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Tag:AL East
Posted on: February 20, 2012 2:45 pm
Edited on: February 20, 2012 4:50 pm
 

Beltran gives former teammate a nosejob

Jonathan Niese

By C. Trent Rosecrans

It's not unusual to hear of teammates giving each other gifts -- from watches to cars and just about everything in between. But this is a new one.

Carlos Beltran, now a Cardinal, got Mets pitcher Jonathon Niese a new nose.

Yep, Beltran paid for Niese's nose job this offseason after making a playful barb that Niese needed a new nose. Beltran went so far as to offer to pay for it, according to Adam Rubin of ESPNNewYork.com.

"He wanted me to have a new nose," Niese told Rubin. "So he offered to pay for it. I was just like, 'All right.' Then it turned into seeing doctors and to getting it fixed."

The picture above, is clearly the "before."

The surgery may have also been a performance-enhancer for the 25-year-old left-hander. He said the surgery has helped him breathe better.

"It's helped a lot with my running," Niese said. "It helps with my working out. As far as the mound, I'm not sure."

Niese was 11-11 with a 4.40 ERA in 27 games and 26 starts last season, striking out 138 batters in 157 1/3 innings.

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Posted on: February 20, 2012 2:22 pm
 

Rivera on retirement: 'I know,' but won't say



By C. Trent Rosecrans


Mariano Rivera arrived at Yankees camp a day later than the rest of the Yankees' pitchers and catchers report and he said he has a decision about if he will report next year -- he's just not going to share that decision.

"I know now," Rivera told reporters (via ESPNNewYork.com). "I just don't want to tell you. I know now. I will let you guys know when I think I should tell you."

When? "I will tell you that in October, maybe," he said.

Rivera's age may now match his jersey number (42), but if he decides to hang them up after this season, chances are it's not just some kind of victory lap celebration. Even entering his 18th big-league season, Rivera is among the game's elite closers. Last season he finished with 44 saves and a 1.91 ERA in 64 games. He struck out 60 in 61 1/3 innings, while walking just eight batters. His WHIP was 0.89 last season and stands at 0.998 for his career. He also broke Trevor Hoffman's career saves record last season and now owns the all-time mark with 603 -- a number that should only grow this season (and maybe beyond).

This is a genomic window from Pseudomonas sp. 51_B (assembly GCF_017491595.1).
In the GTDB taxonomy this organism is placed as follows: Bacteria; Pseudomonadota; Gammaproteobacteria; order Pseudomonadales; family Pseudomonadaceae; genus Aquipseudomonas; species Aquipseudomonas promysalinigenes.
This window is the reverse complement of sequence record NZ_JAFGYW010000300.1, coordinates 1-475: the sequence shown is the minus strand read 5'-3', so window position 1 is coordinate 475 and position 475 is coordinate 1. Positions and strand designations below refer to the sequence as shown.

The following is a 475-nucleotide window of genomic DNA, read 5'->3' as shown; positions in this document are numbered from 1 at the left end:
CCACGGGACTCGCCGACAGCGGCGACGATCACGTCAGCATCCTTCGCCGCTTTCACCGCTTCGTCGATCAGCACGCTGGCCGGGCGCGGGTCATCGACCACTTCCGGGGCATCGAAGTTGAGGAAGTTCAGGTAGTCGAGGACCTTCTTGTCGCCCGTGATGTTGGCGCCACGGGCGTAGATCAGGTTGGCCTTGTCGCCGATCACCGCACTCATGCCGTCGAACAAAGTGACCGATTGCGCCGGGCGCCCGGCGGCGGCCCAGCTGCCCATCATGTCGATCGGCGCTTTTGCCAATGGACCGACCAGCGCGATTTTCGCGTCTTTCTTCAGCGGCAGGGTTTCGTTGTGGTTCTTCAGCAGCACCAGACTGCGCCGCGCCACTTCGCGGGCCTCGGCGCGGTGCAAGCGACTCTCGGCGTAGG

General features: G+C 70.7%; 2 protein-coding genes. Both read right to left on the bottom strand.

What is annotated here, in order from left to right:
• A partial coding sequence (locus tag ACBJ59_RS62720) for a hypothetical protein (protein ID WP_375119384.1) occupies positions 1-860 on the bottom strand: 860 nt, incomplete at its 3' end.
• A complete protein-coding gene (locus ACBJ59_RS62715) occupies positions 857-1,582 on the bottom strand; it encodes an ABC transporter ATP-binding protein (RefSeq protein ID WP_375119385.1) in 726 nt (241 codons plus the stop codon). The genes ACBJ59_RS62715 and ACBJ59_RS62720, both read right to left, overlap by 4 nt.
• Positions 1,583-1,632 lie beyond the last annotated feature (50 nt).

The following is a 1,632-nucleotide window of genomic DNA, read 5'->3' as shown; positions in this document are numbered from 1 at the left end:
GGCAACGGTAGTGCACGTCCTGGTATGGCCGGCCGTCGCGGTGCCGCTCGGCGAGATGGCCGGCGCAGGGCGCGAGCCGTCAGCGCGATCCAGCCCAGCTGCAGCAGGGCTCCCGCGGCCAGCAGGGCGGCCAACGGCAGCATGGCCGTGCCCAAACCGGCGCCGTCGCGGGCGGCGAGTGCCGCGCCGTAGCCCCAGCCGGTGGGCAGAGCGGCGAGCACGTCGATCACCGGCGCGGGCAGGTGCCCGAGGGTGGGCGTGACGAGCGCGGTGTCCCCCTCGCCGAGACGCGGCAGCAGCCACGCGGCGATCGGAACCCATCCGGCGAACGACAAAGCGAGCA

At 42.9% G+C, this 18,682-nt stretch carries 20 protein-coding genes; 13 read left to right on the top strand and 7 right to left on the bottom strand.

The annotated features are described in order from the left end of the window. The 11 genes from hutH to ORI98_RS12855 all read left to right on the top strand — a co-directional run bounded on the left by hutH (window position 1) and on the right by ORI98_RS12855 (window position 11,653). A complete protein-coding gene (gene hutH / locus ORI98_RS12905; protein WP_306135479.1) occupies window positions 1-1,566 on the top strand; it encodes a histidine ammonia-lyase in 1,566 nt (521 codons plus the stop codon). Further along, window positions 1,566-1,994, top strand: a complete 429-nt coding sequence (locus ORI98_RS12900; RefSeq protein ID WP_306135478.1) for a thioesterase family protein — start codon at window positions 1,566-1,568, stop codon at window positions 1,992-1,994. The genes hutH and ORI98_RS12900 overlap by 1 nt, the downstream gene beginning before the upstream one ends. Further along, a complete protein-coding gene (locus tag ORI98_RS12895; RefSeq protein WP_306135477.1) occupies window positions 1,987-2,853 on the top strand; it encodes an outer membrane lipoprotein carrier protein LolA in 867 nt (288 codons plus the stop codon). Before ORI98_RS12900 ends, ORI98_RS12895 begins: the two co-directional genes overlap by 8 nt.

Rivera is in the second year of a two-year, $30 million deal signed following the 2010 season.

"It is hard when you have the ability to continue and you have to make that decision," Rivera told reporters, including ESPNNewYork.com's Andrew Marchand. "It's hard. For me, baseball is not everything.

"There are a lot more things than baseball. I've been blessed. I've had a great career, but at the same time there are a lot of other things to do."

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Posted on: February 20, 2012 9:00 am
Edited on: February 20, 2012 12:45 pm
 

Yankees add Raul Ibanez

Raul IbanezBy C. Trent Rosecrans

As expected, the Yankees have agreed to a one-year, $1.1 million deal with veteran outfielder Raul Ibanez, CBSSports.com insider Jon Heyman confirms. The deal is pending a physical.

Heyman wrote last week that the Yankees will likely add infielder Eric Chavez soon, as well. Chavez, 34, played well last season for the Yankees as a backup to Alex Rodriguez at third base. Monday, Heyman reported the Yankees are still talking to Chavez, who would get a big-league deal if he joined the Yankees.

Ibanez, 39, will likely serve as a designated hitter for the Yankees, but can still play left field when needed. Last season was Ibanez's worst since establishing himself as an everyday player in 2001. He hit .245/.289/.419 with 20 home runs for the Phillies in 2011. He was significantly better against right-handers last season, hitting 16 of his 20 homers against righties and putting up a .747 OPS against right-handers versus a .585 OPS against left-handers.

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Posted on: February 19, 2012 6:54 pm
 

A.J. Burnett-to-Pirates trade is official

Burnett to Pirates
By Matt Snyder

A.J. Burnett is officially a member of the Pittsburgh Pirates. The final two hurdles in the transaction that sent Burnett to the Pirates via trade were for the right-handed pitcher to pass a physical and Major League Baseball to approve the trade. Both happened Sunday, according to CBSSports.com's Jon Heyman.

The trade had to be approved by the MLB offices due to the Yankees paying $20 million of the remaining $33 million on Burnett's contract.

The return for the Yankees is two lower-level minor-league players, 25-year-old right-handed reliever Diego Moreno and 20-year-old outfielder Exicardo Cayones. Neither are expected to make much of an impact on the Yankees' system, as this deal was basically a salary dump.

Burnett, 35, was 11-11 with a 5.15 ERA, 1.43 WHIP and 173 strikeouts in 190 1/3 innings last season for the Yankees.

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Posted on: February 19, 2012 1:48 pm
 

Polar opposites Beckett, Lester talk collapse



By Matt Snyder


After a historic collapse in September, blowing a huge wild-card lead to the Rays, the Red Sox offseason got off a turbulent start for several reasons, chief among them a revelation that starting pitchers were drinking beer, eating fried chicken and playing video games in the clubhouse during games. So when pitchers and catchers reported to camp this weekend, obviously the subject came up.